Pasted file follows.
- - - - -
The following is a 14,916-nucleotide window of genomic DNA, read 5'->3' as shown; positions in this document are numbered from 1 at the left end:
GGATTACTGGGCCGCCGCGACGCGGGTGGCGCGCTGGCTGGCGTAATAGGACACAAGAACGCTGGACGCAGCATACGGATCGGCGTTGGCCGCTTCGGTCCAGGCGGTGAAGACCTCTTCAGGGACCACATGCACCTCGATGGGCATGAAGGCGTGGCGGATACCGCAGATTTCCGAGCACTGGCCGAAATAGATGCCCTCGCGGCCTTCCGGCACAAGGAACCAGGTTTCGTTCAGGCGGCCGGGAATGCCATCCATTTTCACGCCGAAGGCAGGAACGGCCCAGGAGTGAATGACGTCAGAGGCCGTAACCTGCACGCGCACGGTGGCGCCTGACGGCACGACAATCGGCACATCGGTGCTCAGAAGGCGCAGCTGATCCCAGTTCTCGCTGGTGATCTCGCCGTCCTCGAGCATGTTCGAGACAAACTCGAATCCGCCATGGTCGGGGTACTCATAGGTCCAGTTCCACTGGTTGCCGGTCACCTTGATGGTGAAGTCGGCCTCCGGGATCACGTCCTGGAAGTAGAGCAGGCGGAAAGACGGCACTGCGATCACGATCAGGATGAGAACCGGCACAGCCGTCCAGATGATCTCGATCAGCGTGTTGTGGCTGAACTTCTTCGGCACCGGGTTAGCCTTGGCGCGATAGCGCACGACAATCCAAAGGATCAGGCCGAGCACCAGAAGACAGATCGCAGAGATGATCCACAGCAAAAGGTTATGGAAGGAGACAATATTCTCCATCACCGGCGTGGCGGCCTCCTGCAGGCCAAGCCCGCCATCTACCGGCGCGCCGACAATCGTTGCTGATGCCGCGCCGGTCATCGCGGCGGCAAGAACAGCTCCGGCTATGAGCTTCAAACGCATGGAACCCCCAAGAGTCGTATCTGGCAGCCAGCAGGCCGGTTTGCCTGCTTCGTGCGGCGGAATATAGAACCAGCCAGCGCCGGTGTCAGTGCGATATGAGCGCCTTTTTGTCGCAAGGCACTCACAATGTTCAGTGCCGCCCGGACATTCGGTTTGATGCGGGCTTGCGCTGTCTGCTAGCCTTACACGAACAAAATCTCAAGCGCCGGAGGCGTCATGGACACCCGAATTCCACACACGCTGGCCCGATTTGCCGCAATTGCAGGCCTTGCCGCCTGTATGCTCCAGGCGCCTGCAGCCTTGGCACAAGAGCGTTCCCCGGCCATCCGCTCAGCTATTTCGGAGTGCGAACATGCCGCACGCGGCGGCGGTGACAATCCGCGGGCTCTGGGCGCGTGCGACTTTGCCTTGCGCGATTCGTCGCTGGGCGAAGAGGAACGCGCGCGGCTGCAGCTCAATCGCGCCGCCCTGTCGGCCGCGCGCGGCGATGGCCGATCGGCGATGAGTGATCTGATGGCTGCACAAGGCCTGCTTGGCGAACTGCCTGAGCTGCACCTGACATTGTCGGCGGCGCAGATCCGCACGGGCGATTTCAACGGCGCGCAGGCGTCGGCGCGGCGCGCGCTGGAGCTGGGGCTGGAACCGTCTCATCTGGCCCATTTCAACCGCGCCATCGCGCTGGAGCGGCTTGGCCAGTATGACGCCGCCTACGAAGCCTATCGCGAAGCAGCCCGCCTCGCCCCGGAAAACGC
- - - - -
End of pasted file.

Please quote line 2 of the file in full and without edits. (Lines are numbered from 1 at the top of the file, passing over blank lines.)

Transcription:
GGATTACTGGGCCGCCGCGACGCGGGTGGCGCGCTGGCTGGCGTAATAGGACACAAGAACGCTGGACGCAGCATACGGATCGGCGTTGGCCGCTTCGGTCCAGGCGGTGAAGACCTCTTCAGGGACCACATGCACCTCGATGGGCATGAAGGCGTGGCGGATACCGCAGATTTCCGAGCACTGGCCGAAATAGATGCCCTCGCGGCCTTCCGGCACAAGGAACCAGGTTTCGTTCAGGCGGCCGGGAATGCCATCCATTTTCACGCCGAAGGCAGGAACGGCCCAGGAGTGAATGACGTCAGAGGCCGTAACCTGCACGCGCACGGTGGCGCCTGACGGCACGACAATCGGCACATCGGTGCTCAGAAGGCGCAGCTGATCCCAGTTCTCGCTGGTGATCTCGCCGTCCTCGAGCATGTTCGAGACAAACTCGAATCCGCCATGGTCGGGGTACTCATAGGTCCAGTTCCACTGGTTGCCGGTCACCTTGATGGTGAAGTCGGCCTCCGGGATCACGTCCTGGAAGTAGAGCAGGCGGAAAGACGGCACTGCGATCACGATCAGGATGAGAACCGGCACAGCCGTCCAGATGATCTCGATCAGCGTGTTGTGGCTGAACTTCTTCGGCACCGGGTTAGCCTTGGCGCGATAGCGCACGACAATCCAAAGGATCAGGCCGAGCACCAGAAGACAGATCGCAGAGATGATCCACAGCAAAAGGTTATGGAAGGAGACAATATTCTCCATCACCGGCGTGGCGGCCTCCTGCAGGCCAAGCCCGCCATCTACCGGCGCGCCGACAATCGTTGCTGATGCCGCGCCGGTCATCGCGGCGGCAAGAACAGCTCCGGCTATGAGCTTCAAACGCATGGAACCCCCAAGAGTCGTATCTGGCAGCCAGCAGGCCGGTTTGCCTGCTTCGTGCGGCGGAATATAGAACCAGCCAGCGCCGGTGTCAGTGCGATATGAGCGCCTTTTTGTCGCAAGGCACTCACAATGTTCAGTGCCGCCCGGACATTCGGTTTGATGCGGGCTTGCGCTGTCTGCTAGCCTTACACGAACAAAATCTCAAGCGCCGGAGGCGTCATGGACACCCGAATTCCACACACGCTGGCCCGATTTGCCGCAATTGCAGGCCTTGCCGCCTGTATGCTCCAGGCGCCTGCAGCCTTGGCACAAGAGCGTTCCCCGGCCATCCGCTCAGCTATTTCGGAGTGCGAACATGCCGCACGCGGCGGCGGTGACAATCCGCGGGCTCTGGGCGCGTGCGACTTTGCCTTGCGCGATTCGTCGCTGGGCGAAGAGGAACGCGCGCGGCTGCAGCTCAATCGCGCCGCCCTGTCGGCCGCGCGCGGCGATGGCCGATCGGCGATGAGTGATCTGATGGCTGCACAAGGCCTGCTTGGCGAACTGCCTGAGCTGCACCTGACATTGTCGGCGGCGCAGATCCGCACGGGCGATTTCAACGGCGCGCAGGCGTCGGCGCGGCGCGCGCTGGAGCTGGGGCTGGAACCGTCTCATCTGGCCCATTTCAACCGCGCCATCGCGCTGGAGCGGCTTGGCCAGTATGACGCCGCCTACGAAGCCTATCGCGAAGCAGCCCGCCTCGCCCCGGAAAACGC